Skip to content

MT battles, but drops game at No. 19 Virginia Tech –

Story Links

BLACKSBURG, Va. – Middle Tennessee held serve early against No. 19 Virginia Tech, but a strong second half from the Hokie offense proved to be the difference, as the Blue Raiders fell 35-14 at Lane Stadium on Saturday.
Middle Tennessee held to just seven yards of offense in the first quarter, and trailed 14-0 early in the second quarter when CJ Windham got the Blue Raiders on the board with a toe-tapping 5-yard touchdown catch with 5:17 left in the first half. Bailey Hockman tossed four passes for completions of ten yards or more on the drive, highlighted by a 27-yard strike to Jarrin Pierce
The 14-7 scoreline would hold going into halftime, but an explosive first offensive drive put Virginia Tech up 21-7, the first of 21 unanswered points for the Blue Raiders’ ACC opponent, allowing the Hokies to pull away and put the game on ice in the fourth quarter.
MT finally broke through for a second half score with 30 seconds left in the game, as Chase Cunningham found Marquel Tinsley on a six yard out route near the front right pylon for a touchdown to push the Blue Raiders into double digits. 
Virginia Tech outgained Middle Tennessee’s yardage 375-349 overall, but the Blue Raiders held a 283-159 yard advantage in the air. Bailey Hockman completed 19 of 31 passes for 207 yards, tossing a touchdown and an interception on the day. Jimmy Marshall came up big in the receiving game, tying his career-high in catches with eight for 111 yards. Chase Cunningham looked good in relief of Hockman late, going 7-for-8 for 76 yards and touchdown..
On defense, DQ Thomas tallied 11 tackles on the afternoon to lead the Blue Raiders, including a 13-yard sack in the first quarter. Reed Blankenship and Teldrick Ross followed close behind with eight and seven tackles, respectively, with both tallying a tackle for loss. Jordan Ferguson forced two QB hurries, while Decorian Patterson earned the defense’s sole pass break up.

CAPTAINS: Today’s game captains were Reed Blankenship, Jordan Ferguson, Jarrin Pierce, DQ Thomas and CJ Windham.

HE’S A WEAPON: Punter Kyle Ulbrich continued to be a weapon against Virginia Tech. Ulbrich, a Ray Guy Award Watch List candidate, unloaded 50-yard plus punts on his first three efforts against the Hokies. His first three punts went for 52, 55 and 56 yards. His fourth attempt was one of his best punts. It went for just 39 yards but it pinned the Hokies inside their 5 with less than a minute remaining in the first half. He had two punts downed inside the Hokies 10. For the game, Ulbrich averaged 45.8 yards on six punts, with three of the six going inside the Virginia Tech 20.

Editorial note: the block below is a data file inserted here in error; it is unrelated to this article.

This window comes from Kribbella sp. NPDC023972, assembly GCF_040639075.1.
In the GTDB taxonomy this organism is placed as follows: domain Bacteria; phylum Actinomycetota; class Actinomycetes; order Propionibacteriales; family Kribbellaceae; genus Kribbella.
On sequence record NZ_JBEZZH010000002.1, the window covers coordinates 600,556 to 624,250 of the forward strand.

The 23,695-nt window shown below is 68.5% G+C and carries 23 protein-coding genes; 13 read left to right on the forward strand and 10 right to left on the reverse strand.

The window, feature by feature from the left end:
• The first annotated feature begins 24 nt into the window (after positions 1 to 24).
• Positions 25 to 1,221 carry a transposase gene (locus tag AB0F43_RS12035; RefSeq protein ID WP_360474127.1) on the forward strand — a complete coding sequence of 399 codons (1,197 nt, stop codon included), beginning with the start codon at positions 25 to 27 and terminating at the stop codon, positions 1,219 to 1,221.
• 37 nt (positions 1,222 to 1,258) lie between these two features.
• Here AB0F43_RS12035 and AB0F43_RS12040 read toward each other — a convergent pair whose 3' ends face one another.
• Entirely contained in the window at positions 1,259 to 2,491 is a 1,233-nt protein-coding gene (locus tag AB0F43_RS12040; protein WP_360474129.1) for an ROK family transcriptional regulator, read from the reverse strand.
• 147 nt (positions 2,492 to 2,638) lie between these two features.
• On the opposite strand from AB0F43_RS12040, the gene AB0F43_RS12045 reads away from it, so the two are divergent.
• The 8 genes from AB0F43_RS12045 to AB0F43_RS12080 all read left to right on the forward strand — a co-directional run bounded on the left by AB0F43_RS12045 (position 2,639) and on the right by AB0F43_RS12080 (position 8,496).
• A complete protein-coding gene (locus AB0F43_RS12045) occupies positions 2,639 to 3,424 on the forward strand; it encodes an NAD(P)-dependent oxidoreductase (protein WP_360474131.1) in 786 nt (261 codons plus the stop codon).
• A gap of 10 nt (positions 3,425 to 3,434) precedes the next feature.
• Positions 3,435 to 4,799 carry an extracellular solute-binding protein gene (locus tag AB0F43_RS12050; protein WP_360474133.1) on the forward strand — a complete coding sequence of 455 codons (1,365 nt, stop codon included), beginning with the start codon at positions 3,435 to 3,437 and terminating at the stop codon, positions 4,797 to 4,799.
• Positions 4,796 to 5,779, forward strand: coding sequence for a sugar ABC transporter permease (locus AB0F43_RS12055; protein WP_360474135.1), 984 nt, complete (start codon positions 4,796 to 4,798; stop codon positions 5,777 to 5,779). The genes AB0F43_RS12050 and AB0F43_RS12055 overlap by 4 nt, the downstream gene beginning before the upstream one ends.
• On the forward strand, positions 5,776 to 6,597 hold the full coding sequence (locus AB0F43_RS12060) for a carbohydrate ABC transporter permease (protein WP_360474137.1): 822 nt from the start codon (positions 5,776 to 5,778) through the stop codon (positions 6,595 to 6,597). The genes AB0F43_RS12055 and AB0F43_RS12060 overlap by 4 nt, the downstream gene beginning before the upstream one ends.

STREAK ALIVE: Jarrin Pierce hauled in a first-quarter reception giving him at least one reception in all 23 games of his Blue Raider career. He is ranked 17th nationally and ninth all-time at Middle Tennessee for receptions in consecutive games. He finished the game with three receptions for 40 yards.

HIGH SCHOOL CONNECTION: QB Bailey Hockman and WR CJ Windham were a potent tandem at McEachern HS in Powder Springs, Ga. the two years they played together (2014, 2015) with Windham hauling in 22 Hockman aerials for 287 yards and three TDs. Their chemistry has been evident during their Blue Raider reunion in 2021. Hockman connected with Windham for MT’s only first-half TD against Virginia Tech. The duo connected on three passes Saturday, and Windham led the Blue Raiders with five receptions in the opener against Monmouth.

CAREER DAY FOR MARSHALL: WR Jimmy Marshall established a new career high with eight receptions against Virginia Tech. Marshall’s previous high was seven against Rice in 2019. His eight catches went for 111 yards, just one shy of his career high of 112 yards against Rice in 2019.

QUICK HITTERS: DQ Thomas made his team-leading 35th straight start … DQ Thomas played in his team-leading 50th career game today …WR Marquel Tinsley hauled in his first career TD with a 6-yard reception in the fourth quarter… WR Eric Metcalf’s 26-yard catch in the third quarter was the longest of his short career.


Print Friendly Version